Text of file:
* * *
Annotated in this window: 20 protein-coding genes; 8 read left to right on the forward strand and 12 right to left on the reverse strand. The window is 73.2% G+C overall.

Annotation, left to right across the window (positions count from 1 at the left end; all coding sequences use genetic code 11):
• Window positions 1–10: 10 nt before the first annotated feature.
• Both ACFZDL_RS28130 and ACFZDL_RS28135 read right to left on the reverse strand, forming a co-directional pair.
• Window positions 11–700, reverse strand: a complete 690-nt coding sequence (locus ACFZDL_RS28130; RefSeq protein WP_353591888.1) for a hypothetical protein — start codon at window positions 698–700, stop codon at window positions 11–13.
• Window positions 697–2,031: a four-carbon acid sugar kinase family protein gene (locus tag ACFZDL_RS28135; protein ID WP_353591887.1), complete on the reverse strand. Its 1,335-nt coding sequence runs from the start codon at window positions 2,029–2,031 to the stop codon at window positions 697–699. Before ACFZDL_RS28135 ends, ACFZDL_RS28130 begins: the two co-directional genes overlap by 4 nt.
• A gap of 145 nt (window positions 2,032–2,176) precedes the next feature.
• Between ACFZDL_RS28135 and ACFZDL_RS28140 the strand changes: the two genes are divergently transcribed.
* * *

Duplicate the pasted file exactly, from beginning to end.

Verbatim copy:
Annotated in this window: 20 protein-coding genes; 8 read left to right on the forward strand and 12 right to left on the reverse strand. The window is 73.2% G+C overall.

Annotation, left to right across the window (positions count from 1 at the left end; all coding sequences use genetic code 11):
• Window positions 1–10: 10 nt before the first annotated feature.
• Both ACFZDL_RS28130 and ACFZDL_RS28135 read right to left on the reverse strand, forming a co-directional pair.
• Window positions 11–700, reverse strand: a complete 690-nt coding sequence (locus ACFZDL_RS28130; RefSeq protein WP_353591888.1) for a hypothetical protein — start codon at window positions 698–700, stop codon at window positions 11–13.
• Window positions 697–2,031: a four-carbon acid sugar kinase family protein gene (locus tag ACFZDL_RS28135; protein ID WP_353591887.1), complete on the reverse strand. Its 1,335-nt coding sequence runs from the start codon at window positions 2,029–2,031 to the stop codon at window positions 697–699. Before ACFZDL_RS28135 ends, ACFZDL_RS28130 begins: the two co-directional genes overlap by 4 nt.
• A gap of 145 nt (window positions 2,032–2,176) precedes the next feature.
• Between ACFZDL_RS28135 and ACFZDL_RS28140 the strand changes: the two genes are divergently transcribed.